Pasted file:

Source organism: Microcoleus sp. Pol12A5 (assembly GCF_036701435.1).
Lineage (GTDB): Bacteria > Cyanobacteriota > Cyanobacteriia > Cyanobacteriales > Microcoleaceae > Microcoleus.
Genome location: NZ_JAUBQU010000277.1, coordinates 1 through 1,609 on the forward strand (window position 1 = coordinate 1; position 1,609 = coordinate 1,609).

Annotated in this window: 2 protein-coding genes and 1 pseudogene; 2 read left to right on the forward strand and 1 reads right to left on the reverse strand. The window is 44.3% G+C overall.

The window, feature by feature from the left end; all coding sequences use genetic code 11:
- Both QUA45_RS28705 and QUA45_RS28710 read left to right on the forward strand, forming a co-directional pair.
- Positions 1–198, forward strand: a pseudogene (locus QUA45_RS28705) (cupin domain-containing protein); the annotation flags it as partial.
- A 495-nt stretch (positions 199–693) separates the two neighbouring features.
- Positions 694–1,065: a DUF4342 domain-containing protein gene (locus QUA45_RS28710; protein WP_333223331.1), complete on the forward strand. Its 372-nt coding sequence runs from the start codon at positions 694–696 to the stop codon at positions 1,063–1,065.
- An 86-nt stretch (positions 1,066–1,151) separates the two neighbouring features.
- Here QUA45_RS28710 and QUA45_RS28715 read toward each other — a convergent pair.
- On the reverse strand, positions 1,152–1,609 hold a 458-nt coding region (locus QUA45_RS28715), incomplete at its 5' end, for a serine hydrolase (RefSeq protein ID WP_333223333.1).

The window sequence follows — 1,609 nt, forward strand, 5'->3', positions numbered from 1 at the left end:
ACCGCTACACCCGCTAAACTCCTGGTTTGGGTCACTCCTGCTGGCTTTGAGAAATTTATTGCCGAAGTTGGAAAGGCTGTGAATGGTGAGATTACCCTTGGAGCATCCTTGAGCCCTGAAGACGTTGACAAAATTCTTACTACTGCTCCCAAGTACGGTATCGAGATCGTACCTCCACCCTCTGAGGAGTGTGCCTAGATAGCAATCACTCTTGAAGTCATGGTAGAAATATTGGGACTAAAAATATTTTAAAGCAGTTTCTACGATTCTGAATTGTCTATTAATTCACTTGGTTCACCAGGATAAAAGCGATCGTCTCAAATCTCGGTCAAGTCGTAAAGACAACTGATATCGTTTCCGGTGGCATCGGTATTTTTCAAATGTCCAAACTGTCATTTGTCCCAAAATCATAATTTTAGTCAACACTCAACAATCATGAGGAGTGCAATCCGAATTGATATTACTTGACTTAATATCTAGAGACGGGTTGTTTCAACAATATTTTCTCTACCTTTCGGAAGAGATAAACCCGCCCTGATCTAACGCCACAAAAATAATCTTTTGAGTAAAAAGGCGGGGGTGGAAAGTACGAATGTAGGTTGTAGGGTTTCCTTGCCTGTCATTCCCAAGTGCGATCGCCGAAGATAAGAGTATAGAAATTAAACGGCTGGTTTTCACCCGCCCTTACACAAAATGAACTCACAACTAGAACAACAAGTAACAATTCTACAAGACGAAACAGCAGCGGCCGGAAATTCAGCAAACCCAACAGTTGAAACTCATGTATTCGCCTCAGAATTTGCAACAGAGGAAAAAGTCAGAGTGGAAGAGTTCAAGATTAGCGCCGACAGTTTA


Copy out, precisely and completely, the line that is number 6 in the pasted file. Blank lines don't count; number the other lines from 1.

- Both QUA45_RS28705 and QUA45_RS28710 read left to right on the forward strand, forming a co-directional pair.